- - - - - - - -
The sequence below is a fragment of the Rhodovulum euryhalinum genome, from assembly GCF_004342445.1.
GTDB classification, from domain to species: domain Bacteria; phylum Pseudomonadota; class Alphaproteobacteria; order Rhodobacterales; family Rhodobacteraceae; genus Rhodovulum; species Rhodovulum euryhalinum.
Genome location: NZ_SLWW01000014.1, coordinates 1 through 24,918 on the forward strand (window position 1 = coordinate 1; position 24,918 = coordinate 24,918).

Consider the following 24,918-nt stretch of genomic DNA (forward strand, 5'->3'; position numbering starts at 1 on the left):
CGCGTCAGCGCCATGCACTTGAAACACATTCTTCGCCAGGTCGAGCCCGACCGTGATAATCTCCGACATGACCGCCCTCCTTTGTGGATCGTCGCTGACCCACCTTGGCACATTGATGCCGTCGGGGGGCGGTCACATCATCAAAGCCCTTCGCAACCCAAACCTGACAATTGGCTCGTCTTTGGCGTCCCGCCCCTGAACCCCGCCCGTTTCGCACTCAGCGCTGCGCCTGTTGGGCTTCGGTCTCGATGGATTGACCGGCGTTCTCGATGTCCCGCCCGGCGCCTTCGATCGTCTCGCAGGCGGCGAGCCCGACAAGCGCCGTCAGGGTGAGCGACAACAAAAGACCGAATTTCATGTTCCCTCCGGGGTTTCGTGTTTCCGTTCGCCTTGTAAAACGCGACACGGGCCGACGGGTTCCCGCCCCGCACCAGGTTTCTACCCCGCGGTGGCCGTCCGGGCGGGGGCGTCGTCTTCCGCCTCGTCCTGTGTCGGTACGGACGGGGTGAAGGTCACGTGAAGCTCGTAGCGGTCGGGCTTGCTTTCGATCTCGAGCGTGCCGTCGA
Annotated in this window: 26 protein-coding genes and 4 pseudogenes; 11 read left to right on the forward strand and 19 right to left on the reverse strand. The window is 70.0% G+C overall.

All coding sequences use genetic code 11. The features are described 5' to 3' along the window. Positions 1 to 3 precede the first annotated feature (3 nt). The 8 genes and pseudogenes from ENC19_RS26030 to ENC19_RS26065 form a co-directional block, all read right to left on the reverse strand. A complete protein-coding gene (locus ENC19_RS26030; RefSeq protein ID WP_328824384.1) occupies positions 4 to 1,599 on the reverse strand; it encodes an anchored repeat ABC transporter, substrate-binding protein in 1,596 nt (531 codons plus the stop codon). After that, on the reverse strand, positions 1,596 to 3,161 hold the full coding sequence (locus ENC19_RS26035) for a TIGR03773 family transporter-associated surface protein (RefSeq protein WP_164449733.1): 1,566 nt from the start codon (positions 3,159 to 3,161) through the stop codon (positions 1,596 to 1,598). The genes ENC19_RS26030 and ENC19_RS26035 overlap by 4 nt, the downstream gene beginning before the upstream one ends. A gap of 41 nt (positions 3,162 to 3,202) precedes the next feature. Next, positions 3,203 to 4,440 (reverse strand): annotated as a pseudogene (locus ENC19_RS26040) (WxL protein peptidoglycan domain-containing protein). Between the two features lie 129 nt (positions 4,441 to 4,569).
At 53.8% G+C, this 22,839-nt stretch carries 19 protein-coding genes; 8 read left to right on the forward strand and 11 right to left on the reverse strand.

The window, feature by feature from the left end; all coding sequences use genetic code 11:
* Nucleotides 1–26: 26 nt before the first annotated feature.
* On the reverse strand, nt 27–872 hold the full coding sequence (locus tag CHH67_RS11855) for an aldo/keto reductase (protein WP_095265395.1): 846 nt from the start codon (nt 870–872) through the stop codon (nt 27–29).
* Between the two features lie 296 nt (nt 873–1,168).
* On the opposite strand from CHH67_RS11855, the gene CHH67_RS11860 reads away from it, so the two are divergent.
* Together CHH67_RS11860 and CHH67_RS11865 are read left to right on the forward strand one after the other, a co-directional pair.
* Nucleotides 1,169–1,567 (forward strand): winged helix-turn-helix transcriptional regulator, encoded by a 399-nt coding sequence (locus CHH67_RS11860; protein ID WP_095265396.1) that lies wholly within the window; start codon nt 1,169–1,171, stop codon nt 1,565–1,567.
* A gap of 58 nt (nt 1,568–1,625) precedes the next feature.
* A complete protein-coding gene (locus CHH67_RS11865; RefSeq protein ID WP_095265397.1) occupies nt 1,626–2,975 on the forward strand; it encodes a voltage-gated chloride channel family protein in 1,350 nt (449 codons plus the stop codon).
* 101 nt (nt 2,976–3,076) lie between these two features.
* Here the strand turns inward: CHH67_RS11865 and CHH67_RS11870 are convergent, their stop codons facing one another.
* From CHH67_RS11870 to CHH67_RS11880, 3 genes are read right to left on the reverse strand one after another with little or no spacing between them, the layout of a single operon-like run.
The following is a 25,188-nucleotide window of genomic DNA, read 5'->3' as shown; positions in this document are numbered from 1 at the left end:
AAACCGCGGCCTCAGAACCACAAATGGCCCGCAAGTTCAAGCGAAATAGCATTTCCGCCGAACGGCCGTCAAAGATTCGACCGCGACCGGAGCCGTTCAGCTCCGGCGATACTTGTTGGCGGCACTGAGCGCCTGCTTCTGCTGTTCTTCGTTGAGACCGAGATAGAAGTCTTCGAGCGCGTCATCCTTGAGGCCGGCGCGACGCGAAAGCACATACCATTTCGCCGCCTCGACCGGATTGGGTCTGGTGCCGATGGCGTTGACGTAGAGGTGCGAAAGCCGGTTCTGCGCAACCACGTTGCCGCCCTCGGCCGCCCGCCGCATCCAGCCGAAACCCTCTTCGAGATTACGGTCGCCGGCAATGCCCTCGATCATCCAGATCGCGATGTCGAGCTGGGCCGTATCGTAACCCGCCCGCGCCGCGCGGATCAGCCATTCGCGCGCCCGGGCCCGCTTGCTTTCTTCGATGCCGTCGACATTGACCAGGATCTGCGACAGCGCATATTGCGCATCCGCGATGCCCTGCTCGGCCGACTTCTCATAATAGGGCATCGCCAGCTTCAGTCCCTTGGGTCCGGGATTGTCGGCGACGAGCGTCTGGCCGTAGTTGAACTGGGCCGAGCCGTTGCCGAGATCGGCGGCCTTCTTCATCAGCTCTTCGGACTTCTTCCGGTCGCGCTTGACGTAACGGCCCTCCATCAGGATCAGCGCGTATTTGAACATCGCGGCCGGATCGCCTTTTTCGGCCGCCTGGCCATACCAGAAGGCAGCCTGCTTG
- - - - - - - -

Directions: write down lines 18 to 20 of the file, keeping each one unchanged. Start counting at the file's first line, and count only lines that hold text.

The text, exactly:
* 101 nt (nt 2,976–3,076) lie between these two features.
* Here the strand turns inward: CHH67_RS11865 and CHH67_RS11870 are convergent, their stop codons facing one another.
* From CHH67_RS11870 to CHH67_RS11880, 3 genes are read right to left on the reverse strand one after another with little or no spacing between them, the layout of a single operon-like run.